The efficient execution of image processing pipelines on GPUs is an area of active research. The state-of-art involves 1) dividing portions of an image into overlapped tiles, where each tile can be processed by a single thread block and 2) fusing loops together to improve memory locality. However, the state-of-the-art has two limitations: 1) synchronization between all threads across thread blocks has a nontrivial cost and 2) autoscheduling algorithms use an overly simplified model of GPUs.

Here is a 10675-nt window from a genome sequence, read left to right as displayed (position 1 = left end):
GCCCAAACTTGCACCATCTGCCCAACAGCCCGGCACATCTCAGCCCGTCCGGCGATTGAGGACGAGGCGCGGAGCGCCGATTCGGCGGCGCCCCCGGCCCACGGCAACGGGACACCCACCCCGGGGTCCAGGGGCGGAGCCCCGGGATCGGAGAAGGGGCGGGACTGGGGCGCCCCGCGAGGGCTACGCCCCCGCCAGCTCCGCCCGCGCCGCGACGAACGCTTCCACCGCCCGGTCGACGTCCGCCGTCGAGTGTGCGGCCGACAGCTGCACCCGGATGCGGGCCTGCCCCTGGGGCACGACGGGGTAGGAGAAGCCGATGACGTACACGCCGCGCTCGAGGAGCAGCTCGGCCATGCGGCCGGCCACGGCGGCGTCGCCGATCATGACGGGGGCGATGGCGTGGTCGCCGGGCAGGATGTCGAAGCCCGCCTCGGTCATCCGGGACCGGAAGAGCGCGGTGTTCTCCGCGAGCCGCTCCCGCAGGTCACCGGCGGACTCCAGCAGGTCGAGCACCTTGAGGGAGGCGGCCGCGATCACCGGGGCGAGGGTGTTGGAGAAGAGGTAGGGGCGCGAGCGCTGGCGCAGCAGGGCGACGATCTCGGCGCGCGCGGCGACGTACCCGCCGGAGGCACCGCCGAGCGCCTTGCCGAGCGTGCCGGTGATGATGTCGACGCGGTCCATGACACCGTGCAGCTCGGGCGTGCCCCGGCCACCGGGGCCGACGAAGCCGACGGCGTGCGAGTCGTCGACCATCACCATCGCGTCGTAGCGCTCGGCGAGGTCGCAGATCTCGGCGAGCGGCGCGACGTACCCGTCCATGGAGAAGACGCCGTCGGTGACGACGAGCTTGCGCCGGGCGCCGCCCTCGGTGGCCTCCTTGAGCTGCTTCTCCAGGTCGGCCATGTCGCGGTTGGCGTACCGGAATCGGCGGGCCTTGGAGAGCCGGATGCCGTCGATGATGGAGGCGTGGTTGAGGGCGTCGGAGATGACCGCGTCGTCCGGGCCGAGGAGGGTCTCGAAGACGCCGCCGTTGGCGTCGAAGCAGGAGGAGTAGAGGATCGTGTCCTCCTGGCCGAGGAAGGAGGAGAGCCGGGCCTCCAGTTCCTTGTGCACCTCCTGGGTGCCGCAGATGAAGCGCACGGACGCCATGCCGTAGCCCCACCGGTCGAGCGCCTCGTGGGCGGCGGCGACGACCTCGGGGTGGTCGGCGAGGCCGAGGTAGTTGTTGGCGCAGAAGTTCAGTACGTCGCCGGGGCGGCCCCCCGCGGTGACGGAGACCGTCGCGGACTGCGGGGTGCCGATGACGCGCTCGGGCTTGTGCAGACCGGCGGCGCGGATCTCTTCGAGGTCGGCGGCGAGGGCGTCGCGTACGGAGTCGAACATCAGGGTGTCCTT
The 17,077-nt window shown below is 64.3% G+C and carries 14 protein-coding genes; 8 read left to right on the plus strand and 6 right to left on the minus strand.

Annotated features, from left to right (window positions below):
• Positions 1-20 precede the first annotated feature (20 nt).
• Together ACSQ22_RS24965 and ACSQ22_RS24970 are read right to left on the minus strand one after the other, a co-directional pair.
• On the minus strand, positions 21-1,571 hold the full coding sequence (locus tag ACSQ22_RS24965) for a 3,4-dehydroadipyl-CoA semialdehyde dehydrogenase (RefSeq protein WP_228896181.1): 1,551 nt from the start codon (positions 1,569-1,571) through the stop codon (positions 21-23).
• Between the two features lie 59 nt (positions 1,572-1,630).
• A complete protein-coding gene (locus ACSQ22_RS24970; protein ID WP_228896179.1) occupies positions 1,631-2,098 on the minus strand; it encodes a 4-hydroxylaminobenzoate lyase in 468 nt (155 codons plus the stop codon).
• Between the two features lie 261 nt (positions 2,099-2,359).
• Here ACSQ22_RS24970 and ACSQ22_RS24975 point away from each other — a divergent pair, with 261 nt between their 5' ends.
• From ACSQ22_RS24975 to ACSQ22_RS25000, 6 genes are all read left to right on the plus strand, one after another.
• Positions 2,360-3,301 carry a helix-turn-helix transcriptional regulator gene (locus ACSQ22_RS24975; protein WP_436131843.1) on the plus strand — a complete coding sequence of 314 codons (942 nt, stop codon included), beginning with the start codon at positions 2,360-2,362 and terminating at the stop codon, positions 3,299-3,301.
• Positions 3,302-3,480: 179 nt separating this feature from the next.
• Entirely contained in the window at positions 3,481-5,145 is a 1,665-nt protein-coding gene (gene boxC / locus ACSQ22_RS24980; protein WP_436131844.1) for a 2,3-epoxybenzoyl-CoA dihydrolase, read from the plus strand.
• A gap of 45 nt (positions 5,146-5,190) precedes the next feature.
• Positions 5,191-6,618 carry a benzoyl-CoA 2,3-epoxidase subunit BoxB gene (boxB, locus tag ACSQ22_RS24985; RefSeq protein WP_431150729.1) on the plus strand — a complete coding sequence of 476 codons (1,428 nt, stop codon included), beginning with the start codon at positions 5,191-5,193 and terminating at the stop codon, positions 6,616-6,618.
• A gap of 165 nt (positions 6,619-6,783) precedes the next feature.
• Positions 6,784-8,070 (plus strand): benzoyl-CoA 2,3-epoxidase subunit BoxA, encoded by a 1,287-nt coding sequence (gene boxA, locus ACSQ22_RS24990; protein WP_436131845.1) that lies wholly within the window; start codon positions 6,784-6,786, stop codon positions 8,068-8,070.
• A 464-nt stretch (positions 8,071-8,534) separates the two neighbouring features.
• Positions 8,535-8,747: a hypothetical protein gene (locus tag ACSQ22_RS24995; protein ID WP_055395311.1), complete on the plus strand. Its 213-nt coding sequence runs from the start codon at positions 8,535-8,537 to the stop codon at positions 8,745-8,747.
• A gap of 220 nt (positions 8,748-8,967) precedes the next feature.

This paper presents a new approach for optimizing image processing programs on GPUs. First, we fuse loops to form overlapped tiles that can be processed by a single warp, which allows us to use lightweight warp synchronization. Second, we introduce hybrid tiling, which is an approach that partially stores overlapped regions in thread-local registers instead of shared memory, thus increasing occupancy and providing faster access to data. Hybrid tiling leverages the warp shuffling capabilities of recent GPUs. Finally, we present an automatic loop fusion algorithm that considers several factors that affect the performance of GPU kernels. We implement these techniques in a new GPU-based backend for PolyMage, which is a DSL embedded in Python for describing image processing pipelines. Using standard benchmarks, our approach produces code that is 2.15x faster than manual schedules, 6.83x faster than Halide’s GPU auto-scheduler, and 5.16x faster than autotuner on an NVIDIA GTX 1080Ti. Using a Tesla V100 GPU, our approach is 1.73x faster than manual schedules, 2.67x faster than the auto-scheduler, and 8x faster than autotuner.